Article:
It wasn’t until I left my job to go freelance last year (so I could have more control over my income) that I was finally able to fully pay it off. I am very fortunate to have minimal bills that I have to pay, and I live at home with my mom so I don’t have to pay rent, though I help my mom out around the house and extend money to her when I can. Because of that, I was able to set aside around $300 – $500 a month to put towards my credit card for about six months. And around fall 2018, I landed a pretty lucrative gig that allowed me to make one major lump sum payment and get rid of the last $2,000 left on my account.

Paying off debt is no easy feat. Now that I finally have a handle on my finances, I’m faced with another challenge: remaining credit card debt free. I’ll be honest, it’s really hard. I’m a big beauty and fashion lover, and it can be tempting to mindlessly spend on alluring products that I don’t need. However, I’m determined to not repeat the same mistakes — and here’s how I’m standing by that promise:

1) I got real about why I ended up in credit card in the first place.

There came a point where I had to get real with myself and recognize the reason why I got into credit card debt in the first place was because of my unhealthy relationship to food. Owning up to the problem was hard but necessary. Doing the internal work of addressing my pain and what was causing me to binge eat was even harder. But it’s helped me nip my unnecessary food spending in the bud, and thus, avoid spiraling and living outside of my means. There are still days where I struggle, but I’m much more cognizant now of my negative habits, and I’m always actively making sure to course-correct when my impulses start leading me astray.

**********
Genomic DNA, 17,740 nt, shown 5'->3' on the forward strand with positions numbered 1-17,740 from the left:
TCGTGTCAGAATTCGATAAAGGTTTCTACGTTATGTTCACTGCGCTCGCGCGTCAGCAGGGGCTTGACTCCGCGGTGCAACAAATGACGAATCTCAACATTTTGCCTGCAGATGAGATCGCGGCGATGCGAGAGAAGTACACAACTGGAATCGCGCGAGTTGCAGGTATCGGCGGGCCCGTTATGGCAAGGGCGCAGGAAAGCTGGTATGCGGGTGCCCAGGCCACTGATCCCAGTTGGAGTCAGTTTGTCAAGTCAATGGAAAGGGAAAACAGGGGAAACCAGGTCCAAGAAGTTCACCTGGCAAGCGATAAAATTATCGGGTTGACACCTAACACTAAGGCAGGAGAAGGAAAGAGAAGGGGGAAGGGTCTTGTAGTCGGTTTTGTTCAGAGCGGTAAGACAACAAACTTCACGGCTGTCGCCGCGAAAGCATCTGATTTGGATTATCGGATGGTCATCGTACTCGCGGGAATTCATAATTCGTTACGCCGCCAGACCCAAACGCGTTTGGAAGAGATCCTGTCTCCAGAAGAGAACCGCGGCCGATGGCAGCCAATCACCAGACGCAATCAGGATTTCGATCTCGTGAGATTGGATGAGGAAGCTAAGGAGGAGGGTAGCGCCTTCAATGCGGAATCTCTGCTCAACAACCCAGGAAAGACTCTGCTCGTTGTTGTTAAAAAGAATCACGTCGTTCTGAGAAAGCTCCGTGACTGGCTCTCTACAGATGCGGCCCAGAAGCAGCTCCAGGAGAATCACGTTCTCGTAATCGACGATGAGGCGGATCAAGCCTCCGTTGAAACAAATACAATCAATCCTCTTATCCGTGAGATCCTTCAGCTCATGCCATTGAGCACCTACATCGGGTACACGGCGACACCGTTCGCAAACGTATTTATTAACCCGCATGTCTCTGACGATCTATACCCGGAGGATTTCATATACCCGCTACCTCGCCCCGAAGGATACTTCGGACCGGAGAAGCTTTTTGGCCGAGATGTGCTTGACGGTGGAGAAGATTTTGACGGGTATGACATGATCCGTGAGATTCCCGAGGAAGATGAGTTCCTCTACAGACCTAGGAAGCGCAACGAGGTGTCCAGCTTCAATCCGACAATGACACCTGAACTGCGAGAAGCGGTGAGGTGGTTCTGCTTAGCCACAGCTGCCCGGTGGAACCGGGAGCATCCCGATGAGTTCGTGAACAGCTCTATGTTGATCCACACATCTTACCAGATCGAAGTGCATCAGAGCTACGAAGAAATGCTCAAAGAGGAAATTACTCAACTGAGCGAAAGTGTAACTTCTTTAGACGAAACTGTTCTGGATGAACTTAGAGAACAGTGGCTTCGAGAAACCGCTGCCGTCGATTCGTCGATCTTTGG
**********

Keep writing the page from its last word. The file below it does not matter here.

2) I don’t use my credit card for anything other than necessities.

I only use my credit card on groceries and to pay my phone bill. That’s it. And I always make sure to stay within a set grocery budget. Before implementing this rule in my life, I noticed that I would constantly use my card for impulse purchases, from takeout meals to clothing, so I had to take an extreme measure. Sure, I’m missing out on a bunch of points, but when you’re an impulsive shopper like I sometimes am, you have to make sacrifices to ensure you’re being wise with your money. And that’s one I’m more than happy to make.